A woman who took a High Court action aimed at having her elderly mother moved out of a nursing home because of concerns about Covid-19 has dropped the action because her mother has now tested positive for the virus.

The daughter made an application to court last Monday during which the court heard she was concerned that her mother's room was on a corridor with other rooms occupied by Covid-19 patients.

She was also concerned that the same healthcare staff were moving between rooms.

When the case returned to court today, Mr Justice Richard Humphreys was told the woman's test for Covid-19 was positive but that she was doing reasonably well.

The woman, who is aged in her 90s, is a ward of court, meaning any decisions about her care had to be approved by the High Court.

Today the judge was told the HSE had engaged a consultant geriatrician to assess the woman and his report would be made available to the parties.

The woman's interests are represented by the general solicitor for wards of court who was appointed because the woman's adult children disagreed on the nature of her care.

Nuala Jackson SC, for the daughter, said a level of agreement had been reached.

Ms Jackson said she wanted certain court directions concerning the nursing home's policy on communications with residents and their relatives of clinical decisions and test results.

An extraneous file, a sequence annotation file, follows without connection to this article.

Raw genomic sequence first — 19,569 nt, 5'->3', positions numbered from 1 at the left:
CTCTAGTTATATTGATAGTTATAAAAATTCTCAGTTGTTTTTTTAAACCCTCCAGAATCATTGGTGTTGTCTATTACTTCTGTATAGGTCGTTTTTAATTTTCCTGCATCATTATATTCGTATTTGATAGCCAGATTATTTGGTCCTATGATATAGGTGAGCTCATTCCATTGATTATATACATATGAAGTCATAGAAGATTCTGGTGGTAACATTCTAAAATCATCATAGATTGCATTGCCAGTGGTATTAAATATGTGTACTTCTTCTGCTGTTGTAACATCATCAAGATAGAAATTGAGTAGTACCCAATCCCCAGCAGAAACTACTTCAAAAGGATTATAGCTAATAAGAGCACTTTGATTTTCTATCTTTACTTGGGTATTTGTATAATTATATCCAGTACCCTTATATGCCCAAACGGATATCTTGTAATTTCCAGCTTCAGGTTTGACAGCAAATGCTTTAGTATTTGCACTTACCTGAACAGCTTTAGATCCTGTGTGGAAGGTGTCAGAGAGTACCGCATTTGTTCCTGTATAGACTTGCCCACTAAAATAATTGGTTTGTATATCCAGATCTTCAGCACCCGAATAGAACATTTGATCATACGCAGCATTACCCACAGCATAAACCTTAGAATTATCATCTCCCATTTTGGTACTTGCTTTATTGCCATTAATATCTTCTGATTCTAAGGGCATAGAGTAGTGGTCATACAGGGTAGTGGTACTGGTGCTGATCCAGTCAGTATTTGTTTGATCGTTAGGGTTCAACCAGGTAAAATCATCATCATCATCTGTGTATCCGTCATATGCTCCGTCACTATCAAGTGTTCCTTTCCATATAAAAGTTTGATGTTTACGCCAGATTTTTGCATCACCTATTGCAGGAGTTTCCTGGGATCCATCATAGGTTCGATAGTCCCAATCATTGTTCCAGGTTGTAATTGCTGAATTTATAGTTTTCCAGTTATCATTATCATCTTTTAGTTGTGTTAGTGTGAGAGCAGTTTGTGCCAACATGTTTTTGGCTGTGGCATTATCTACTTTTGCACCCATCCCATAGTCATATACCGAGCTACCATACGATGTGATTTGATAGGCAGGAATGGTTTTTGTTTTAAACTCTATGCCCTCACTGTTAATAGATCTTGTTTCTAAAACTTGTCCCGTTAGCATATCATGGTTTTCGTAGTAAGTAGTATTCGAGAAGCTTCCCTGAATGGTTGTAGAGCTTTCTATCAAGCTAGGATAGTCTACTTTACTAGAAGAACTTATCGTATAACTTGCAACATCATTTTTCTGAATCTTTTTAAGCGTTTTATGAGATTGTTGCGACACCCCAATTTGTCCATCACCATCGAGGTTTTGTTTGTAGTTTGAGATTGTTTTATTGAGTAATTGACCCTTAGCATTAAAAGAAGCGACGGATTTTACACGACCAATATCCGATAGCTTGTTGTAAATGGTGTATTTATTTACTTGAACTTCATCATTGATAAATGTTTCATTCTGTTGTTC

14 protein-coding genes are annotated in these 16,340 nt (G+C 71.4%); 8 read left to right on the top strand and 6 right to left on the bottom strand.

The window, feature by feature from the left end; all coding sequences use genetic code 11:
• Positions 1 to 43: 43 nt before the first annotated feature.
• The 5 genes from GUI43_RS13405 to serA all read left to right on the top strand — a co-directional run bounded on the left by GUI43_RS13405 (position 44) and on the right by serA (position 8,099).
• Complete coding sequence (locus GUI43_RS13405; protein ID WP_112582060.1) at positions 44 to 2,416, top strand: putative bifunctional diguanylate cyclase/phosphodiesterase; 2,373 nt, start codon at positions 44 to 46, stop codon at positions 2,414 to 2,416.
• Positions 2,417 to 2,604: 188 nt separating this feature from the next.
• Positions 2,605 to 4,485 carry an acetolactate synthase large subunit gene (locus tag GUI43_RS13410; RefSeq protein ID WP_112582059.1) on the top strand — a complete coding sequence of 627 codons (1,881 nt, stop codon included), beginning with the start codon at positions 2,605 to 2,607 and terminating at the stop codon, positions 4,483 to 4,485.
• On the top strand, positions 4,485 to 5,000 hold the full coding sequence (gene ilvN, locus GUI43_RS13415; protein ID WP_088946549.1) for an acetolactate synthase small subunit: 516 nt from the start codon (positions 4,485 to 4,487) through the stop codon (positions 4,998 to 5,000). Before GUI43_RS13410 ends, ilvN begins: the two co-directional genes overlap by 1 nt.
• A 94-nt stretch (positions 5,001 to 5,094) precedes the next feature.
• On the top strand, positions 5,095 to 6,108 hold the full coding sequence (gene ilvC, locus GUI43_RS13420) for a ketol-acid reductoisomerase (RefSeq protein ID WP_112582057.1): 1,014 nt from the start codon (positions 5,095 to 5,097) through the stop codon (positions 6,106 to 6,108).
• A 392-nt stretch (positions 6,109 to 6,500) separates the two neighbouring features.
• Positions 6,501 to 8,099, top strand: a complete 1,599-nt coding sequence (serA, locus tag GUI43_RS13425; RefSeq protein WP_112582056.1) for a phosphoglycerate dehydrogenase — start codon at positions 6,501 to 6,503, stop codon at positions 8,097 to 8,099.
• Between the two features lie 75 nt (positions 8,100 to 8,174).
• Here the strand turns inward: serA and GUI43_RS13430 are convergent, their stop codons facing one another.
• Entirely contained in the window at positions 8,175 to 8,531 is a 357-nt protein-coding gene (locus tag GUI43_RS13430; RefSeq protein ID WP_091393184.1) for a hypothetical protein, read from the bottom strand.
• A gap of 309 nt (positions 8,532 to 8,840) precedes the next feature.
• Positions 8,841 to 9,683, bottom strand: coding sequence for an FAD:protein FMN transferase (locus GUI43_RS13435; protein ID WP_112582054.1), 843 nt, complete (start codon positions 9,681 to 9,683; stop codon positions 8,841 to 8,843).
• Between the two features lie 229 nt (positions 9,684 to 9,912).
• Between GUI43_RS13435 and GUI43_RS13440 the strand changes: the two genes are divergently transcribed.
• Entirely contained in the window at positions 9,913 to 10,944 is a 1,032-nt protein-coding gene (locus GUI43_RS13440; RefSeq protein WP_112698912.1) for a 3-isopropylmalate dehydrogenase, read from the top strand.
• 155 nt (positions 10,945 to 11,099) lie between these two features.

The Covid test result was not directly communicated to the daughter by the nursing home, counsel said.

Ms Jackson also raised issues about how a Do Not Resuscitate notice was previously put in place for the mother.

While other siblings of her client seemed to have consented to that, her client was not aware of this "very distressing news" until this week.

Counsel for the HSE Donal McGuinness said it was the view of a consultant geriatrician that the DNR notice was in the woman's best interests and was an appropriate clinical decision.

Resuscitation would cause great and unnecessary pain, the court was told.

Counsel for the general solicitor Natalie McDonnell accepted the DNR, which was made before the woman was made a ward of court, should remain in place.

The woman's daughter wished to see the consultant's report but was not seeking an alternative order at this point.

Mr Justice Humphreys directed the DNR remain in place unless an alternative view is taken by the woman's treating medical team or pending any application brought on medical evidence.

He also directed the nursing home to provide its general communications policy, and how that was applied in this case, to the parties.